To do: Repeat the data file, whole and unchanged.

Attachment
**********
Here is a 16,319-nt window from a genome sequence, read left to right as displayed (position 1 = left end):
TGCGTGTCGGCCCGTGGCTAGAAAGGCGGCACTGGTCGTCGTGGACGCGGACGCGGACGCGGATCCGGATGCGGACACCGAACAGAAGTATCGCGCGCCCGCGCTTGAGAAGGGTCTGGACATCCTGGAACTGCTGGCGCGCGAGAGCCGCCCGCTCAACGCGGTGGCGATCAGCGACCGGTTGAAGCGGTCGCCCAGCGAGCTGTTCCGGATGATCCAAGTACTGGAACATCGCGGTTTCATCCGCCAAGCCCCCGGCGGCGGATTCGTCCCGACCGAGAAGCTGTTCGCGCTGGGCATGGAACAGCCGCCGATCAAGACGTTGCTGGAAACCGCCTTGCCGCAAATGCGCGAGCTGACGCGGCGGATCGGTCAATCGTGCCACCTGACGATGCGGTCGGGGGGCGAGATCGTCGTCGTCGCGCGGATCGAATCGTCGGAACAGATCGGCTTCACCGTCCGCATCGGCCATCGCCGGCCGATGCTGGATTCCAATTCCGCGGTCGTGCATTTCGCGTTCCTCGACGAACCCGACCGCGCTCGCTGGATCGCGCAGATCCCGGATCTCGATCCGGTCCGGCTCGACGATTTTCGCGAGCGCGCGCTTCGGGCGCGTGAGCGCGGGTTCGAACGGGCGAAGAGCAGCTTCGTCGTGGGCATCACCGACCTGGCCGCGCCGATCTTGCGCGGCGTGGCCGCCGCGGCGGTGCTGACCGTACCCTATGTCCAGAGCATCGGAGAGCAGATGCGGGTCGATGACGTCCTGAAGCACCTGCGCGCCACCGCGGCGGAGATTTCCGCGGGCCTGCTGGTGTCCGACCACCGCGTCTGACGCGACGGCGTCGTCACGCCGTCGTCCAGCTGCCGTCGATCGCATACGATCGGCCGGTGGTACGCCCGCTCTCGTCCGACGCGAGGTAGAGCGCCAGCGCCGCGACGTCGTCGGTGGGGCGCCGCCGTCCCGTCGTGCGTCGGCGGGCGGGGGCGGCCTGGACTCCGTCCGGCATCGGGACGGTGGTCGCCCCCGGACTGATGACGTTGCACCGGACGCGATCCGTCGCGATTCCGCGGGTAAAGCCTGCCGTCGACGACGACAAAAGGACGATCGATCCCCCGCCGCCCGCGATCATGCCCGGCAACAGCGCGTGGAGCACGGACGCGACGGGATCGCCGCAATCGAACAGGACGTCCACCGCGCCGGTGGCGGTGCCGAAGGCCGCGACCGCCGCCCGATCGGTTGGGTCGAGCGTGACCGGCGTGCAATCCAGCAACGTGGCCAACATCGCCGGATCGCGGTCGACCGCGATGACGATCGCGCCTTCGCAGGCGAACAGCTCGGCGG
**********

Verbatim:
Here is a 16,319-nt window from a genome sequence, read left to right as displayed (position 1 = left end):
TGCGTGTCGGCCCGTGGCTAGAAAGGCGGCACTGGTCGTCGTGGACGCGGACGCGGACGCGGATCCGGATGCGGACACCGAACAGAAGTATCGCGCGCCCGCGCTTGAGAAGGGTCTGGACATCCTGGAACTGCTGGCGCGCGAGAGCCGCCCGCTCAACGCGGTGGCGATCAGCGACCGGTTGAAGCGGTCGCCCAGCGAGCTGTTCCGGATGATCCAAGTACTGGAACATCGCGGTTTCATCCGCCAAGCCCCCGGCGGCGGATTCGTCCCGACCGAGAAGCTGTTCGCGCTGGGCATGGAACAGCCGCCGATCAAGACGTTGCTGGAAACCGCCTTGCCGCAAATGCGCGAGCTGACGCGGCGGATCGGTCAATCGTGCCACCTGACGATGCGGTCGGGGGGCGAGATCGTCGTCGTCGCGCGGATCGAATCGTCGGAACAGATCGGCTTCACCGTCCGCATCGGCCATCGCCGGCCGATGCTGGATTCCAATTCCGCGGTCGTGCATTTCGCGTTCCTCGACGAACCCGACCGCGCTCGCTGGATCGCGCAGATCCCGGATCTCGATCCGGTCCGGCTCGACGATTTTCGCGAGCGCGCGCTTCGGGCGCGTGAGCGCGGGTTCGAACGGGCGAAGAGCAGCTTCGTCGTGGGCATCACCGACCTGGCCGCGCCGATCTTGCGCGGCGTGGCCGCCGCGGCGGTGCTGACCGTACCCTATGTCCAGAGCATCGGAGAGCAGATGCGGGTCGATGACGTCCTGAAGCACCTGCGCGCCACCGCGGCGGAGATTTCCGCGGGCCTGCTGGTGTCCGACCACCGCGTCTGACGCGACGGCGTCGTCACGCCGTCGTCCAGCTGCCGTCGATCGCATACGATCGGCCGGTGGTACGCCCGCTCTCGTCCGACGCGAGGTAGAGCGCCAGCGCCGCGACGTCGTCGGTGGGGCGCCGCCGTCCCGTCGTGCGTCGGCGGGCGGGGGCGGCCTGGACTCCGTCCGGCATCGGGACGGTGGTCGCCCCCGGACTGATGACGTTGCACCGGACGCGATCCGTCGCGATTCCGCGGGTAAAGCCTGCCGTCGACGACGACAAAAGGACGATCGATCCCCCGCCGCCCGCGATCATGCCCGGCAACAGCGCGTGGAGCACGGACGCGACGGGATCGCCGCAATCGAACAGGACGTCCACCGCGCCGGTGGCGGTGCCGAAGGCCGCGACCGCCGCCCGATCGGTTGGGTCGAGCGTGACCGGCGTGCAATCCAGCAACGTGGCCAACATCGCCGGATCGCGGTCGACCGCGATGACGATCGCGCCTTCGCAGGCGAACAGCTCGGCGG